From Burning Out to Smoking Hot Success

From burning out to busting out – tips on getting back on top after hitting the bottom

When I was a teenager, a burnout was something you did at high speed in a car to laydown rubber on the road and annoy your father, so when I had my first burnout as an adult on the job I was surprised by the label. A burnout is defined by the Mayo Clinic as a special type of stress – a state of physical, emotional or mental exhaustion combined with doubts about your competence and the value of your work – no reference to cars, speed or rebelliousness.

Some of the symptoms of a burnout (which are good to know so you can spot them in yourself and your colleagues) are;

  • dragging yourself to work and struggling to get started with your work day
  • lacking energy to be consistently productive
  • feeling unsatisfied with your job and your achievements
  • using food, drugs or alcohol to distract you, to feel better or avoid feeling altogether
  • struggling with getting enough quality sleep and have unexplained headaches, backaches or other physical ailments
  • lacking patience with your co-workers, customers or clients

You might experience some of these or all of these from time to time but prolonged states could be warning signs that your stress levels are too high and some changes in work style or life style are needed. Knowing what causes these symptoms can help to target simple changes that can provide significant relief, help you bounce back faster and even avoid burnout altogether.

Burnout is one of those road hazards in life that high-achievers really should be keeping a close eye out for, but sadly—often because of their “I can do everything” personalities—they rarely see it coming. Because high-achievers are often so passionate about what they do, they tend to ignore the fact that they’re working exceptionally long hours, taking on exceedingly heavy work loads, and putting enormous pressure on themselves to excel—all of which make them ripe for burnout says Sherrie Bourg Carter the author of .High Octane Women: How Superachievers Can Avoid Burnout “.

Long hours – what is requiring you to put in long hours? Is it the corporate culture, have you fallen into a bad habit of not setting time boundaries for yourself or loosing track of time when you’re working, is it an overbearing boss, a major short term project or a business cycle that will pass, such as end of financial year deadlines. Are you avoiding going home for some reason? Take a good look at what is going on, how long it’s been going on and how long it’s likely to last. If it’s going to be a few weeks and you can handle it, perhaps keep going as you are and put in recovery strategies for after the peak period has passed or face up to difficult questions that you’ve been avoiding about your work or private life.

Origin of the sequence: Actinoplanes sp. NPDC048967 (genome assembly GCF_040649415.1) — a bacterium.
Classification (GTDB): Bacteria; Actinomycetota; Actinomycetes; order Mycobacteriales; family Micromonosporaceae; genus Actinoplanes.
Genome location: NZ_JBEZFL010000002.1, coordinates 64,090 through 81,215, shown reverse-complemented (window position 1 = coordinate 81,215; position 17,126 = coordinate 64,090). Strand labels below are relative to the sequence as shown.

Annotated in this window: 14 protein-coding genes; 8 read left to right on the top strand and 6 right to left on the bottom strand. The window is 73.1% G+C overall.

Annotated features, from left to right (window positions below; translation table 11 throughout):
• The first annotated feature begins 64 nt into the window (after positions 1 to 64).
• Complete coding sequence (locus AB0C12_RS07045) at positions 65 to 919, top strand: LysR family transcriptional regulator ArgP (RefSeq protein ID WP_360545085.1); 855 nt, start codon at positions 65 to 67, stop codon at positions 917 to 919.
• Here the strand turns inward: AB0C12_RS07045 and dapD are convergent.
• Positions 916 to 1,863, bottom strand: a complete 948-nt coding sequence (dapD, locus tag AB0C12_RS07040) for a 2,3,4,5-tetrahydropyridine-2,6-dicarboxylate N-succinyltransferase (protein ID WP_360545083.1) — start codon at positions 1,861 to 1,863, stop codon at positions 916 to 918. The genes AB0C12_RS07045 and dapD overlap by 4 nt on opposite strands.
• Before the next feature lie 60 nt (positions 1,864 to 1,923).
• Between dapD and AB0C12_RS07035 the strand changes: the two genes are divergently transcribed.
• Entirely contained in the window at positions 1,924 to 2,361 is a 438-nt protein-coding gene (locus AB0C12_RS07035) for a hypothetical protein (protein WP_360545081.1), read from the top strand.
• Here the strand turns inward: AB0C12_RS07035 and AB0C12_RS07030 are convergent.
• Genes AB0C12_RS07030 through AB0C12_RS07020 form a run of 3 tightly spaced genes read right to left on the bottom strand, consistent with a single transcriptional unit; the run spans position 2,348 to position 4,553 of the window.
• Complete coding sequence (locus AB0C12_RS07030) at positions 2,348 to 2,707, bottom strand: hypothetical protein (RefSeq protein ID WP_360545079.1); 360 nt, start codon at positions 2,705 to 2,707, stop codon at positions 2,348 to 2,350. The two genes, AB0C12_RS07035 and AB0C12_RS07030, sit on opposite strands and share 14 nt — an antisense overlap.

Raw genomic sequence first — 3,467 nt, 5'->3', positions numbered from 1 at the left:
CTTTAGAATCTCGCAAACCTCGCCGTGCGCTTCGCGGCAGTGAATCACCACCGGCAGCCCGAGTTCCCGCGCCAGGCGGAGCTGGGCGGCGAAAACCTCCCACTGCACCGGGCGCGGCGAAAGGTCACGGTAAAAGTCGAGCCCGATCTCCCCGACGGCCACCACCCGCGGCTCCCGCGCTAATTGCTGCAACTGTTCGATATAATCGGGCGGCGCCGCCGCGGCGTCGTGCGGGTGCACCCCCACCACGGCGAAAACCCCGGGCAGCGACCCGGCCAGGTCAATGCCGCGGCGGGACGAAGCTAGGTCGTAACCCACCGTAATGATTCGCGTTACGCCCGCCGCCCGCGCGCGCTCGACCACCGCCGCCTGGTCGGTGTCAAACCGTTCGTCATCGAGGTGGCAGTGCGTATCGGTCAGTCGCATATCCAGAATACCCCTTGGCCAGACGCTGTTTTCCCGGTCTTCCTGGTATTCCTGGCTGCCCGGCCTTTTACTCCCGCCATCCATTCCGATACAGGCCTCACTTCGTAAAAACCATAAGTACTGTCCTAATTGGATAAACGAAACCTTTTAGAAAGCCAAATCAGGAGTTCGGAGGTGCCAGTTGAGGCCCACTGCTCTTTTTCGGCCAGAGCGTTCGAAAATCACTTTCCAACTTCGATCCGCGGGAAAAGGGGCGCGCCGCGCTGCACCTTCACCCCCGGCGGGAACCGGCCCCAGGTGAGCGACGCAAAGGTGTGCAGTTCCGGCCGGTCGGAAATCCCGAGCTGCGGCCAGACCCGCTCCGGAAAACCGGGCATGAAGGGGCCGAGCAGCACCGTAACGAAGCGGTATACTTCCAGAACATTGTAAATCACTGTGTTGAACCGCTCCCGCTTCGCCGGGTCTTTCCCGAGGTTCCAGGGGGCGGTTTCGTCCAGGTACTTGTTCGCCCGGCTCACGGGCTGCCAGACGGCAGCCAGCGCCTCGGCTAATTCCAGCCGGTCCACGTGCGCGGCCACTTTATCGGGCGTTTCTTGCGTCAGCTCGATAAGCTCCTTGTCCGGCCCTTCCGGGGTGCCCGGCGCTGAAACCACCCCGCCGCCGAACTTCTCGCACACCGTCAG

Heavy workloads – take some time out to consider how you could reduce the workload. What can be delegated, what can be ditched and what can be delayed for another time. Is there technology that can be implemented to increase efficiencies, what can be outsourced, what do you need additional resources for and who can you ask to help out to reduce the burden on you or your team to give you some stress reduction.  Who can you ask for help? The answers to these questions could result in you needing to have some challenging conversations with yourself and others, but it could be worth your physical and mental health to put the effort in here.

Pressure to Excel – where does this pressure come from? Is it imposed by your own internal standards or definition of success. Or imposed on you by the system, your industry, the economy or competitive nature of your cohorts. You may not be in a position to influence change in areas outside of yourself and in the workplace but is now a good opportunity to look at the internal pressure you are putting on yourself? Maybe the answer is yes, maybe the answer is no not now but at least ask the question and seek help. The answers may surprise you and could hold the secret to avoiding burnout or at least building on your ability to bounce back from the stresses and strains of modern work life styles.

For me, my first burnout set me up for my second burnout because I did not heed the warning signs, change my behaviours or seek help. By the time I recognized that I was well on my way to my third burnout, I also recognized that I needed to reach out and get help to stop the cycle. I took the time to ask myself some difficult questions, to look at my work and lifestyle patterns that were lowering my resilience, and to work with health professionals and coaches that could support me to build a much stronger, more robust personal and professional platform for success.

The teenager in me still wants to put my foot on the accelerator, smoke up the tyres and leave rubber on the road, but I know the cost is just not worth the burnout. Instead I now have a firm grip on the steering wheel, my foot on the gas pedal and I’m steering my high performance sports car to the finish line.  Is now the time for you to take this journey too?

About Your Guest Blogger: Nicole van Hattem is a ‘Workplace Wellness Activist’, Holistic Success Coach, host of highly successful ‘Hot and Healthy’ podcast and TV show, bestselling author and sought after international wellness speaker. Driven by her mission to save 1 million people from ‘death by desk’, she is trailblazing the way forward in creating long term, sustainable success.

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